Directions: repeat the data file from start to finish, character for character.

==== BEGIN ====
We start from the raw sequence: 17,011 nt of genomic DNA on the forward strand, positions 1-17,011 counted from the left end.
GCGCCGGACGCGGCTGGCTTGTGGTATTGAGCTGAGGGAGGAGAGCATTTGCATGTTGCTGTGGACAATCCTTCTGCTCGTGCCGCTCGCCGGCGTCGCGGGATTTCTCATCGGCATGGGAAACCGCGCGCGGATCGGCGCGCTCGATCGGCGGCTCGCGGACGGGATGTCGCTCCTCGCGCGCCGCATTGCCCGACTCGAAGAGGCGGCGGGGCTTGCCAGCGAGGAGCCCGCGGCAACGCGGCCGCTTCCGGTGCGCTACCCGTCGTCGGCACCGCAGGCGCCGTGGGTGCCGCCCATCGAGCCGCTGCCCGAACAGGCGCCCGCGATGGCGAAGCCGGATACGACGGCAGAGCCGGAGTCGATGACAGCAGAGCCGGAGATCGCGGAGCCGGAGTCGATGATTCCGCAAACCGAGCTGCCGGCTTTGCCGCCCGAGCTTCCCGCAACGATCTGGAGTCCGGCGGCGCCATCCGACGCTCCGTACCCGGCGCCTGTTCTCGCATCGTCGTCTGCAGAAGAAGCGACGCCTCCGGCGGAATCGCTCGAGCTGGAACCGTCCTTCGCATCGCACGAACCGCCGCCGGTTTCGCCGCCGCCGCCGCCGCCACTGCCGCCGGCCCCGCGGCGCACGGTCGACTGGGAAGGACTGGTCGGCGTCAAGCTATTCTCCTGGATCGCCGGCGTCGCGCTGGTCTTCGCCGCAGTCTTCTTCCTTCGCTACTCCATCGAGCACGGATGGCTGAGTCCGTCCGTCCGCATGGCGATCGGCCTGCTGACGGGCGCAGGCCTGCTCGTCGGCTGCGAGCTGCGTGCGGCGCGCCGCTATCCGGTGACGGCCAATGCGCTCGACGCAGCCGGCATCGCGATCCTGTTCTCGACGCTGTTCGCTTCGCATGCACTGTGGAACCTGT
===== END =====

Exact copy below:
We start from the raw sequence: 17,011 nt of genomic DNA on the forward strand, positions 1-17,011 counted from the left end.
GCGCCGGACGCGGCTGGCTTGTGGTATTGAGCTGAGGGAGGAGAGCATTTGCATGTTGCTGTGGACAATCCTTCTGCTCGTGCCGCTCGCCGGCGTCGCGGGATTTCTCATCGGCATGGGAAACCGCGCGCGGATCGGCGCGCTCGATCGGCGGCTCGCGGACGGGATGTCGCTCCTCGCGCGCCGCATTGCCCGACTCGAAGAGGCGGCGGGGCTTGCCAGCGAGGAGCCCGCGGCAACGCGGCCGCTTCCGGTGCGCTACCCGTCGTCGGCACCGCAGGCGCCGTGGGTGCCGCCCATCGAGCCGCTGCCCGAACAGGCGCCCGCGATGGCGAAGCCGGATACGACGGCAGAGCCGGAGTCGATGACAGCAGAGCCGGAGATCGCGGAGCCGGAGTCGATGATTCCGCAAACCGAGCTGCCGGCTTTGCCGCCCGAGCTTCCCGCAACGATCTGGAGTCCGGCGGCGCCATCCGACGCTCCGTACCCGGCGCCTGTTCTCGCATCGTCGTCTGCAGAAGAAGCGACGCCTCCGGCGGAATCGCTCGAGCTGGAACCGTCCTTCGCATCGCACGAACCGCCGCCGGTTTCGCCGCCGCCGCCGCCGCCACTGCCGCCGGCCCCGCGGCGCACGGTCGACTGGGAAGGACTGGTCGGCGTCAAGCTATTCTCCTGGATCGCCGGCGTCGCGCTGGTCTTCGCCGCAGTCTTCTTCCTTCGCTACTCCATCGAGCACGGATGGCTGAGTCCGTCCGTCCGCATGGCGATCGGCCTGCTGACGGGCGCAGGCCTGCTCGTCGGCTGCGAGCTGCGTGCGGCGCGCCGCTATCCGGTGACGGCCAATGCGCTCGACGCAGCCGGCATCGCGATCCTGTTCTCGACGCTGTTCGCTTCGCATGCACTGTGGAACCTGT